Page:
The Feeding Doctor on Pinterest

“child-sized” portion of dessert and mall fun

Posted by on Jan 19, 2012 in Blog Posts | 15 comments

Note, I will be out of town and not posting for the week of Jan 20- Jan 29th…

We went to Rosedale mall recently. A few thoughts…

One of our favorite things at the Rosedale mall is looking for fossils in the stone flooring. There are these amazing Amenids all over the floor and we have a great time walking around looking for them. Look for fossils when you are out places, the Minneapolis Art Museum has some fossils too…

Then we ate at Ruby Tuesdays which I like generally. (Here is an eating-out post from awhile ago  and a video I did about eating out.) M enjoyed the salad bar and pasta with red sauce. I asked for an ice-cream for dessert (from the children’s menu) and showed them an appropriate size for an ice-cream dessert. I asked for one ball, I usually show them a size with my hand. Here is what came out. Two large scoops with whipped cream. Not really a “child-sized” portion. M ate more than half, which was fine on that occasion, but shows how tricky it can be when you eat out.

I also order the dessert with the meal, but that is usually met with weird looks, or they just don’t do it, so I just remind M that dessert will be coming later so she can save room. She has been really upset in the past when she is full and then dessert shows up. She won’t eat it, which amazes me that she has the self-regulation thing down, but she is sad…

How do you order desserts when you eat out?

Share and Enjoy:
  • Print
  • Digg
  • Reddit
  • StumbleUpon
  • Tumblr
  • Facebook
  • LinkedIn
  • Twitter


Join the conversation and post a comment.

  1. Kyra

    I’m usually full by the time I get done with the main meal (which, granted, tends to be the part I look forward to anyway). Nine times out of ten, if I get dessert at a restaurant it’s at a buffet so I can grab it with the meal and eat it amidst everything else.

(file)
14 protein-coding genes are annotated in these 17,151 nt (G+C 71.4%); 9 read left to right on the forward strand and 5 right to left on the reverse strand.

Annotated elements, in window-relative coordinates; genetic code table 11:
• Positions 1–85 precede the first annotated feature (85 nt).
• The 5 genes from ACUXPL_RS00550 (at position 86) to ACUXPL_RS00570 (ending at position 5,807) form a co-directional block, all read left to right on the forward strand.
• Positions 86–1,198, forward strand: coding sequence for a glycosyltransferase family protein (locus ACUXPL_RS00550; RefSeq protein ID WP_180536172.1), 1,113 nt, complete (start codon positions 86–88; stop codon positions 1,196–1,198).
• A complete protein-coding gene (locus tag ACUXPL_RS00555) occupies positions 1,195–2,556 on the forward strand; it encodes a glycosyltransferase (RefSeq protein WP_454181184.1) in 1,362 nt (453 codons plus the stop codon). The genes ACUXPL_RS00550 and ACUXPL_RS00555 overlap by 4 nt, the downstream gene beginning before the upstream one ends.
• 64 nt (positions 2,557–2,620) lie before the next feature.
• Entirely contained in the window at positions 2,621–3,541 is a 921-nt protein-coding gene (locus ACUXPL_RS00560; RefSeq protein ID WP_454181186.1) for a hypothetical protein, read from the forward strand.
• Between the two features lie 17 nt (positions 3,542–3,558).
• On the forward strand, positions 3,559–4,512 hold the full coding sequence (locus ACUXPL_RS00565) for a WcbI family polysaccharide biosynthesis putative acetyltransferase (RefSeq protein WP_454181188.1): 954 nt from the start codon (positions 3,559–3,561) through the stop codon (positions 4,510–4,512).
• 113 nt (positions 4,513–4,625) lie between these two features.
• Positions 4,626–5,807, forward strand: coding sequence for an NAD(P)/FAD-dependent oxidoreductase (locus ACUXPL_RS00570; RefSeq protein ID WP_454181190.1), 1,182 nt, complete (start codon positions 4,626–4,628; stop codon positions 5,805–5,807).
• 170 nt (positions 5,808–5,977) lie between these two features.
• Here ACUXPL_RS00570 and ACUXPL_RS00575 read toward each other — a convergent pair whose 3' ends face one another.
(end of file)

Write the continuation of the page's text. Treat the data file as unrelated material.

The other one time out of ten, I go to a restaurant specifically for dessert, and get the meal elsewhere some hours before or after.

  2. Kirsten

    I can’t remember the last time I had dessert at a restaraunt, or in public in general. Friends and relatives included. I only have it at home, when I can enjoy it, and not feel self conscious. That is not to say that I have it all the time. I might have it once a week or so. That’s about as often as I really want it, actually.

    When I do eat at restaurants or someone’s house I’m too self conscious about the meal itself to enjoy it. I can’t even imagine trying to get through dessert without having a nervous breakdown! Trying to beat that, but it’s slooooow going.

  3. Jenny Islander

    In a family of two adults and three small children, we first ask about dessert sizes; then we discuss what we want. We might order one huge sundae with extra spoons, or we might order 2 or 3 smaller desserts for the 5 of us.

  4. inge

    I study the menu, including the “dessert” section before I order. It has happened that I was hungry and there was no desert that seemed tasty or not-overpriced, in which case I prefer to have an appetizer before the meal. It has happened that dessert sounded so spectacular that I ordered a small portion of the main dish, to leave some room. (Especially in Bohemian or Austrian places, dessert is a full meal by itself. But what a meal!)

    I have strong opinions about the order in which I want to eat things, and I can usually convince the servers to give things to me in that order, even if it is non-standard.

  5. wriggles

    he has been really upset in the past when she is full and then dessert shows up. She won’t eat it, which amazes me that she has the self-regulation thing down, but she is sad…

    It is amazing how strong it can get when you respect it, work with it and support it, I congratulate you for helping your daughter this way. It’s such a gift to give a child in societies lucky enough to have food abundance.

  6. Samantha C

    I don’t go out to eat as often now that I live on my own and not with my family, but I ALWAYS leave room for dessert now. Whether it means boxing some of my entree or sharing a dessert or eating my whole dinner and my whole final course. Eating out is for special occasions, and special occasions deserve special food.